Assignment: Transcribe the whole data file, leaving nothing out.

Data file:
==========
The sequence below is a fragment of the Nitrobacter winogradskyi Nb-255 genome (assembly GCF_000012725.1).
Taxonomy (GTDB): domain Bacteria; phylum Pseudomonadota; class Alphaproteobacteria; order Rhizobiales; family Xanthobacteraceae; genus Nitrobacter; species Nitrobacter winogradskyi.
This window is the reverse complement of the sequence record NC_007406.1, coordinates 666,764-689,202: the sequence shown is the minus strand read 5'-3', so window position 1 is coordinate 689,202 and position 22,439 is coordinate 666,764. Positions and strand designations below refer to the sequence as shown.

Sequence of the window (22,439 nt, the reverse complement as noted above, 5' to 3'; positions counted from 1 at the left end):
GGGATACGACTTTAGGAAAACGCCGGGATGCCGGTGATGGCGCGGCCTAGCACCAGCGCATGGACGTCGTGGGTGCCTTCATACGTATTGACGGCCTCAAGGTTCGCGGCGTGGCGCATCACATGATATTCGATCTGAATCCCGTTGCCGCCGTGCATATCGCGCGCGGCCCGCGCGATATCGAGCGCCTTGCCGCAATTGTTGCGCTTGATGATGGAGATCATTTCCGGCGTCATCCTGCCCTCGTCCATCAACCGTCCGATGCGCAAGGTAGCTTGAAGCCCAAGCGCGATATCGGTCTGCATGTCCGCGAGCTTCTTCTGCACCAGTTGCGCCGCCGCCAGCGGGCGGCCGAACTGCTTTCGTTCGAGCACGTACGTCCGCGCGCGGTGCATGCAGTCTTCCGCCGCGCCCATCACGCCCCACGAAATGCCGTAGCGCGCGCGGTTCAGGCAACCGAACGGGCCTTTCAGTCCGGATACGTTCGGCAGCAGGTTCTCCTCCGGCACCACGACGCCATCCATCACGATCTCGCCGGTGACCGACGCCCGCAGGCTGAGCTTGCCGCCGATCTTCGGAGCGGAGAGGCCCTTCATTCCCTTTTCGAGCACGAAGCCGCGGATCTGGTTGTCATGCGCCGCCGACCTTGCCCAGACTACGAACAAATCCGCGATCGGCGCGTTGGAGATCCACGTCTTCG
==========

The sequence below is a fragment of the Nitrobacter winogradskyi Nb-255 genome (assembly GCF_000012725.1).
Taxonomy (GTDB): domain Bacteria; phylum Pseudomonadota; class Alphaproteobacteria; order Rhizobiales; family Xanthobacteraceae; genus Nitrobacter; species Nitrobacter winogradskyi.
This window is the reverse complement of the sequence record NC_007406.1, coordinates 666,764-689,202: the sequence shown is the minus strand read 5'-3', so window position 1 is coordinate 689,202 and position 22,439 is coordinate 666,764. Positions and strand designations below refer to the sequence as shown.

Sequence of the window (22,439 nt, the reverse complement as noted above, 5' to 3'; positions counted from 1 at the left end):
GGGATACGACTTTAGGAAAACGCCGGGATGCCGGTGATGGCGCGGCCTAGCACCAGCGCATGGACGTCGTGGGTGCCTTCATACGTATTGACGGCCTCAAGGTTCGCGGCGTGGCGCATCACATGATATTCGATCTGAATCCCGTTGCCGCCGTGCATATCGCGCGCGGCCCGCGCGATATCGAGCGCCTTGCCGCAATTGTTGCGCTTGATGATGGAGATCATTTCCGGCGTCATCCTGCCCTCGTCCATCAACCGTCCGATGCGCAAGGTAGCTTGAAGCCCAAGCGCGATATCGGTCTGCATGTCCGCGAGCTTCTTCTGCACCAGTTGCGCCGCCGCCAGCGGGCGGCCGAACTGCTTTCGTTCGAGCACGTACGTCCGCGCGCGGTGCATGCAGTCTTCCGCCGCGCCCATCACGCCCCACGAAATGCCGTAGCGCGCGCGGTTCAGGCAACCGAACGGGCCTTTCAGTCCGGATACGTTCGGCAGCAGGTTCTCCTCCGGCACCACGACGCCATCCATCACGATCTCGCCGGTGACCGACGCCCGCAGGCTGAGCTTGCCGCCGATCTTCGGAGCGGAGAGGCCCTTCATTCCCTTTTCGAGCACGAAGCCGCGGATCTGGTTGTCATGCGCCGCCGACCTTGCCCAGACTACGAACAAATCCGCGATCGGCGCGTTGGAGATCCACGTCTTCG